Gigabyte's G1.Assassin 2 X79 Motherboard Features Killer NICby Jason Inofuentes on November 30, 2011 9:21 AM EST
Previously offered on their G1.Sniper board, Qualcomm Atheros announced that their Killer E2100 NIC would once again make an appearance in Gigabyte's top gaming board, the X79-based G1.Assassin 2. The $399 motherboard is available now and is more gaming oriented than the UD5 board we're currently giving away. Housing just 4 DIMM slots provides more room for accessory chips, and the Killer E2100 is the kind of welcome feature that might not stand out like quad-GPU support or PWM count, but can provide some great benefits to users.
Bigfoot Networks originally developed the original Killer NIC and was acquired by Qualcomm Atheros (Atheros being another recent Qualcomm acquisition) earlier this year. The E2100 is not a new product, its hardware and software were first introduced last May in the Killer 2100 PCI-E card, and was integrated in Gigabyte motherboards and Asus graphics cards as the E2100. The hardware consists primarily of a 400 MHz PowerPC processor that runs a Linux instance and diverts network processing from the Windows stack, with the purpose of providing lower and more consistent pings in low latency applications, like gaming. Bigfoot, and now Qualcomm Atheros, also claim that diverting network processing to the NIC lightens the load on the CPU, but that's less of a concern when the CPU is a 6-core beast that's unlikely to be overly burdened by even the most demanding games.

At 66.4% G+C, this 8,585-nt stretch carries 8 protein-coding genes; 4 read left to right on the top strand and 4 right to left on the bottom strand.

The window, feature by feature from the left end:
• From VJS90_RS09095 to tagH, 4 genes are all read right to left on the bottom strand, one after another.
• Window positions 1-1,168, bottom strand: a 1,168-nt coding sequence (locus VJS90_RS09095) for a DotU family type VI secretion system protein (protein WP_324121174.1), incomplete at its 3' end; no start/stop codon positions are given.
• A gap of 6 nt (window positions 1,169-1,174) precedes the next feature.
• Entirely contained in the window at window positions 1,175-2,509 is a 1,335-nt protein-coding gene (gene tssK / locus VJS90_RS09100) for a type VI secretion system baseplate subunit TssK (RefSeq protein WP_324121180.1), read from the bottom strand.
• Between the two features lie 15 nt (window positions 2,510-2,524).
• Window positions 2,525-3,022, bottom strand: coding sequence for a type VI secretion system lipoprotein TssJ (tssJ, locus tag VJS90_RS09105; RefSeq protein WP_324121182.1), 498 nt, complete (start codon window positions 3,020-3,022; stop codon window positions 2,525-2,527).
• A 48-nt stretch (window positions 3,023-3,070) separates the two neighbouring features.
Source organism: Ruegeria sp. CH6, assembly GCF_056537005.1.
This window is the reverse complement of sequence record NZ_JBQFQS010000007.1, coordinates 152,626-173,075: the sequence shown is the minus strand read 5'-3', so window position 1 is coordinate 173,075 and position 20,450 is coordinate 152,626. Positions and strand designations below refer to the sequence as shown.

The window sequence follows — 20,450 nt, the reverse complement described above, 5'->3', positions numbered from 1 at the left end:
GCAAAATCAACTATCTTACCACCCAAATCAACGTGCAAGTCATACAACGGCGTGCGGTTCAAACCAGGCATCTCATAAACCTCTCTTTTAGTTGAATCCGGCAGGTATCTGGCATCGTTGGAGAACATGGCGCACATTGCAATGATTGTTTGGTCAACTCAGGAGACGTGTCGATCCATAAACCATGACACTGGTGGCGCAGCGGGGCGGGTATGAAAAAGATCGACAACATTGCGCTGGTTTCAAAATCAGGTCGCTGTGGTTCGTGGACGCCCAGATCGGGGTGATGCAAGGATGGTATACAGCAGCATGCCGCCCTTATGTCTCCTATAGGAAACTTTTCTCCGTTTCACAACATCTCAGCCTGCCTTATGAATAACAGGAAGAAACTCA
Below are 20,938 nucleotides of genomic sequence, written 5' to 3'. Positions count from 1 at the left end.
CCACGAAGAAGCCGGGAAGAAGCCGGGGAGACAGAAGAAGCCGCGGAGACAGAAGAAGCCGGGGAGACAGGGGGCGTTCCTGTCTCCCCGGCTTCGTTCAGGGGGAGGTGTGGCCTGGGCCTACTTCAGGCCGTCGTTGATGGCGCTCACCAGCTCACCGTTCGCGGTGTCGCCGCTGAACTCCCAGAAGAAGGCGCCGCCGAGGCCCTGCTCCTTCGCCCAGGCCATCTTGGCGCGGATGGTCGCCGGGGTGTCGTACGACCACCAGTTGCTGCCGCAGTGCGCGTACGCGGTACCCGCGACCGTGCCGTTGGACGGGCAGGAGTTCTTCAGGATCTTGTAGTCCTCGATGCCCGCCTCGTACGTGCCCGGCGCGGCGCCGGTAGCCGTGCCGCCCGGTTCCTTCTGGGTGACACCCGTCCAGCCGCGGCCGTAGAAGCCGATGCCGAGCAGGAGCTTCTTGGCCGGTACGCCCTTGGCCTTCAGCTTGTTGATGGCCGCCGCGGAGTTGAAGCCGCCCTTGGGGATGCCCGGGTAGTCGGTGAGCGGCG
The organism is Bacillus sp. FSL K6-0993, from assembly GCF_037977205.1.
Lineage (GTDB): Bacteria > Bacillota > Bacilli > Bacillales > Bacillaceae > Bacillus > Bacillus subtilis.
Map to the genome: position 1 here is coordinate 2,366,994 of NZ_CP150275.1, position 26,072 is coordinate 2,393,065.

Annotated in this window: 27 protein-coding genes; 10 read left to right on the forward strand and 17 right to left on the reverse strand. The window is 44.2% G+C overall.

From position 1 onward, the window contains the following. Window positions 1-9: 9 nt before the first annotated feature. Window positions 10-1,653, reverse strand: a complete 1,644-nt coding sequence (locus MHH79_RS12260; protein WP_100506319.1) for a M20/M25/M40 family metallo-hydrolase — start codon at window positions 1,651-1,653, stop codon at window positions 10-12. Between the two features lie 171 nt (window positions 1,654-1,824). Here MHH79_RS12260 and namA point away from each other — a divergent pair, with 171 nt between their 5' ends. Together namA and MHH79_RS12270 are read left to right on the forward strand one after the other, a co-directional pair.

What the Killer line definitely has going for it is the granular control the user has over their network traffic. Their Killer 2100/E2100 feature what's being called Advanced Stream Detection, the ability of the firmware to actually determine the type of traffic and assign it a priority based on its importance. In their example, Battlefield 3 players might have the game open on one display, the complimentary Battlelog app open in a browser on another display and providing voice chat services, and the Origin service running in the background downloading updates. The game's network traffic would be given a priority 1 status, the voice chat would receive priority 2, the app and browser priority 3, and downloading updates would be priority 4. Users can control stream priority manually through the Killer Network Management utility.
Given the performance we've seen from the Killer-N line, their wireless solution, we would love to see an update to the wired solution that would help justify the standalone NIC. As an integrated solution it becomes a little easier to consider, so long as you were intending on buying a high-end board to begin with. With CES just around the corner, we're hopeful we'll be able to see some new Killer products from the Qualcomm Atheros team.